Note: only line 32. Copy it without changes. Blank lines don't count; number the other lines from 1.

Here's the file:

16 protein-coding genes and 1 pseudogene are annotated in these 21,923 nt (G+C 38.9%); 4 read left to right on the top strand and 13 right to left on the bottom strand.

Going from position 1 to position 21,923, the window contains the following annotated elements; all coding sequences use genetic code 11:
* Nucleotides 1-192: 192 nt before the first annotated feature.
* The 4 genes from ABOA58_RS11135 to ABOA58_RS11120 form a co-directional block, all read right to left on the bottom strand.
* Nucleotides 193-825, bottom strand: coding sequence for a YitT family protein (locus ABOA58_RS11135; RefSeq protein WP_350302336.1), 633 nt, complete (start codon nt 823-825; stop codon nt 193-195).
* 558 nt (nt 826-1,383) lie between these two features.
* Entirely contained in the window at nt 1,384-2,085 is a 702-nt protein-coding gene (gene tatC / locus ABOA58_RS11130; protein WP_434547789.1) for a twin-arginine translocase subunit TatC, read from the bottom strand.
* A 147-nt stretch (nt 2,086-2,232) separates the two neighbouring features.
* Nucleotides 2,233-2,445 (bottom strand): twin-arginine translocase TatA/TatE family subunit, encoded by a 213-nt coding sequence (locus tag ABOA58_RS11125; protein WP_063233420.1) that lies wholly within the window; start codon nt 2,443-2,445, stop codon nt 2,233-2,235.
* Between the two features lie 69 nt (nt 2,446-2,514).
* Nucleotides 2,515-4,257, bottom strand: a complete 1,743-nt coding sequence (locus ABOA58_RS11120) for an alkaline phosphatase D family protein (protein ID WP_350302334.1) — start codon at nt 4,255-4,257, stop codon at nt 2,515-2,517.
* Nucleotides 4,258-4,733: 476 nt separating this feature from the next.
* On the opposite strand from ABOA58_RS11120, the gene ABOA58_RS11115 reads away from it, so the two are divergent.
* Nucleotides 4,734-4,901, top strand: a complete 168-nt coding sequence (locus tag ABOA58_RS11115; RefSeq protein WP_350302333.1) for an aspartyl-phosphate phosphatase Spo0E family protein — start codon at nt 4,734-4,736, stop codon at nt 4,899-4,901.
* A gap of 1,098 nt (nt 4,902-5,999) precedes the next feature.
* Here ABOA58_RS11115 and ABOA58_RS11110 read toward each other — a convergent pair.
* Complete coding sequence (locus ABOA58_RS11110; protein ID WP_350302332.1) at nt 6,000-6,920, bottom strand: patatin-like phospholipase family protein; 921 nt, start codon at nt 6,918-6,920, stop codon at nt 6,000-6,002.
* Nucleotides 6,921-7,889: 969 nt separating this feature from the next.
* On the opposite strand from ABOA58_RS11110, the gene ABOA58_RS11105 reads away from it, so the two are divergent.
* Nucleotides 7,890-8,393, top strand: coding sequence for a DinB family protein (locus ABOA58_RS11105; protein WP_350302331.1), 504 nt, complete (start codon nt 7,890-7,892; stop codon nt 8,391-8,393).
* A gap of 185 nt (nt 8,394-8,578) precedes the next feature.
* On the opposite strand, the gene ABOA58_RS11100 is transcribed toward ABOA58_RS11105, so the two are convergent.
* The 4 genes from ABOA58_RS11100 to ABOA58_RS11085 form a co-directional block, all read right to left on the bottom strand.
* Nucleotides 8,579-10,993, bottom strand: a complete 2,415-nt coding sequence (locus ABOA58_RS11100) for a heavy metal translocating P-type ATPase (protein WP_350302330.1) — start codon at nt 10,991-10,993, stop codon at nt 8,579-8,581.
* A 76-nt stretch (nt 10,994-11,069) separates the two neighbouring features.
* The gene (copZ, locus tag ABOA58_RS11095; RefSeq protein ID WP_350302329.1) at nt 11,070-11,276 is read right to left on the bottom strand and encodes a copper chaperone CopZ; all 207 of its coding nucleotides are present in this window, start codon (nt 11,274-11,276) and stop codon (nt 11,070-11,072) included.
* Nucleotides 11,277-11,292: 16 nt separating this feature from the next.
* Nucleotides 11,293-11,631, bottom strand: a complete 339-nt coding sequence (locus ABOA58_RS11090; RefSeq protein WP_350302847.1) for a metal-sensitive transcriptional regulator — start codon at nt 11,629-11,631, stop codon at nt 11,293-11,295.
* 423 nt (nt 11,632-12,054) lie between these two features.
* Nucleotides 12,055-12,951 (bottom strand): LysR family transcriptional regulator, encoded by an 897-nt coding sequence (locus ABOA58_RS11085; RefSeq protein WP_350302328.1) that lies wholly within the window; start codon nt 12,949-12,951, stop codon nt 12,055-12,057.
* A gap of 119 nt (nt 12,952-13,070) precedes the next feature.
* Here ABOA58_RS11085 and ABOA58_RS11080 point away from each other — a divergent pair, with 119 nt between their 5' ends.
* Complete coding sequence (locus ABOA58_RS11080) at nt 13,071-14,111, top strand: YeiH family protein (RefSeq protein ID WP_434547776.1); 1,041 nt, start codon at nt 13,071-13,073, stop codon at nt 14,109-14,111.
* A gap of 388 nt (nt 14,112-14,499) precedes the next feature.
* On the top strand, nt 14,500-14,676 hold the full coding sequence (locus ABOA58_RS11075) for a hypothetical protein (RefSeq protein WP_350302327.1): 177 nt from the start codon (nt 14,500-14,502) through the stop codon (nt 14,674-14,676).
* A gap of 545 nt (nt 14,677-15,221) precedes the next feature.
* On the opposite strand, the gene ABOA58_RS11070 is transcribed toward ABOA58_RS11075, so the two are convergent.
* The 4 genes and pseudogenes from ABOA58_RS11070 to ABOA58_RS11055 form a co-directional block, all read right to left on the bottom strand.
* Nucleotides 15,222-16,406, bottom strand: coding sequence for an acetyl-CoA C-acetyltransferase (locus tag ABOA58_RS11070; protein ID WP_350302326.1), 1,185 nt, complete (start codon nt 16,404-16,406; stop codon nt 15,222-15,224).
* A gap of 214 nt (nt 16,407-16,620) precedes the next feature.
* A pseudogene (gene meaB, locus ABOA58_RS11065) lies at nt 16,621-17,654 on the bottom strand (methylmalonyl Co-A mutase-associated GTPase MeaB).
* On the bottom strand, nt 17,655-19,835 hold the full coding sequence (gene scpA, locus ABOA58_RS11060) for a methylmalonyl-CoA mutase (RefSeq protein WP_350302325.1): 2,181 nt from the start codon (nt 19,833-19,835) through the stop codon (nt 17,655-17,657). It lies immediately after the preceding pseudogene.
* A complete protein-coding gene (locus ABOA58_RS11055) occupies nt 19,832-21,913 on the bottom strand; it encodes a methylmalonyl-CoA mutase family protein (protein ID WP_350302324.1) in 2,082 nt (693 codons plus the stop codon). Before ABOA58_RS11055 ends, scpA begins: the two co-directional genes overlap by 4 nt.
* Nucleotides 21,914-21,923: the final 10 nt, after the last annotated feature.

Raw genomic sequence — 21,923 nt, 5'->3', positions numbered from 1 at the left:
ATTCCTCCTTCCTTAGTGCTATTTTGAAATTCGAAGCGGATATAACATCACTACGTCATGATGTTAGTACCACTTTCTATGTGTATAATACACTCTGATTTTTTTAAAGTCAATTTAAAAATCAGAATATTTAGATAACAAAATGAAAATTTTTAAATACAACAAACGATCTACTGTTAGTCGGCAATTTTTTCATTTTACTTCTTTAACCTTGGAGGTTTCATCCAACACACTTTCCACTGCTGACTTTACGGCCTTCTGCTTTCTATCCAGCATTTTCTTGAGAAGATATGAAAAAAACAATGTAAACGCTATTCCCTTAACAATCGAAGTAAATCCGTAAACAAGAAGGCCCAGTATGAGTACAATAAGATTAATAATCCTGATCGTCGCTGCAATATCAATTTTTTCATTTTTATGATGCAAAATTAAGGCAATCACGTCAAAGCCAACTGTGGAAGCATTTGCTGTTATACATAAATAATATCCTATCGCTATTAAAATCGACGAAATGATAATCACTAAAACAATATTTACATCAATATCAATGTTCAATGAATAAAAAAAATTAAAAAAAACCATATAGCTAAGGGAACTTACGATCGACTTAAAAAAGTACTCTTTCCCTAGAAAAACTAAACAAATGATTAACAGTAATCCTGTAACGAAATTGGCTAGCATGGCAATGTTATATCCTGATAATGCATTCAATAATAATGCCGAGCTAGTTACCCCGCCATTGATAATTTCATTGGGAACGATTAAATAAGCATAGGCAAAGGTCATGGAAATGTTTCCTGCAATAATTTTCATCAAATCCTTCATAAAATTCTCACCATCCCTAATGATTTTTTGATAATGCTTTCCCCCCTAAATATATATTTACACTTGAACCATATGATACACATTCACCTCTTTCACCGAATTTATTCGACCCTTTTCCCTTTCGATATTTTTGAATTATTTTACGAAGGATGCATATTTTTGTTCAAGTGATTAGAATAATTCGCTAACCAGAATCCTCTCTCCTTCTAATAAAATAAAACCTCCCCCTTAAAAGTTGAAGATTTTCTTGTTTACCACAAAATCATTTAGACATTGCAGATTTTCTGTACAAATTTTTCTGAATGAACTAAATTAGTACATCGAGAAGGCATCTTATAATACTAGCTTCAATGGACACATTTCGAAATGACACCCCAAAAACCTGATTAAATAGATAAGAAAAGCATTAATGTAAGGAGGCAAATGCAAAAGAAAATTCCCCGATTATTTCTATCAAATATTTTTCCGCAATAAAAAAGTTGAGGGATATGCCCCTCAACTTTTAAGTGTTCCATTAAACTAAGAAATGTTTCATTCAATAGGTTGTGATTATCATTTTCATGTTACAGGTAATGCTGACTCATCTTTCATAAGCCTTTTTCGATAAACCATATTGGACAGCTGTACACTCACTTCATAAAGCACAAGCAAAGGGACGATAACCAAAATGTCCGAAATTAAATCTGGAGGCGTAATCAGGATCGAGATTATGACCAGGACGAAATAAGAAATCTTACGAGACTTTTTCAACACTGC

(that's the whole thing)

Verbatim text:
* Here ABOA58_RS11085 and ABOA58_RS11080 point away from each other — a divergent pair, with 119 nt between their 5' ends.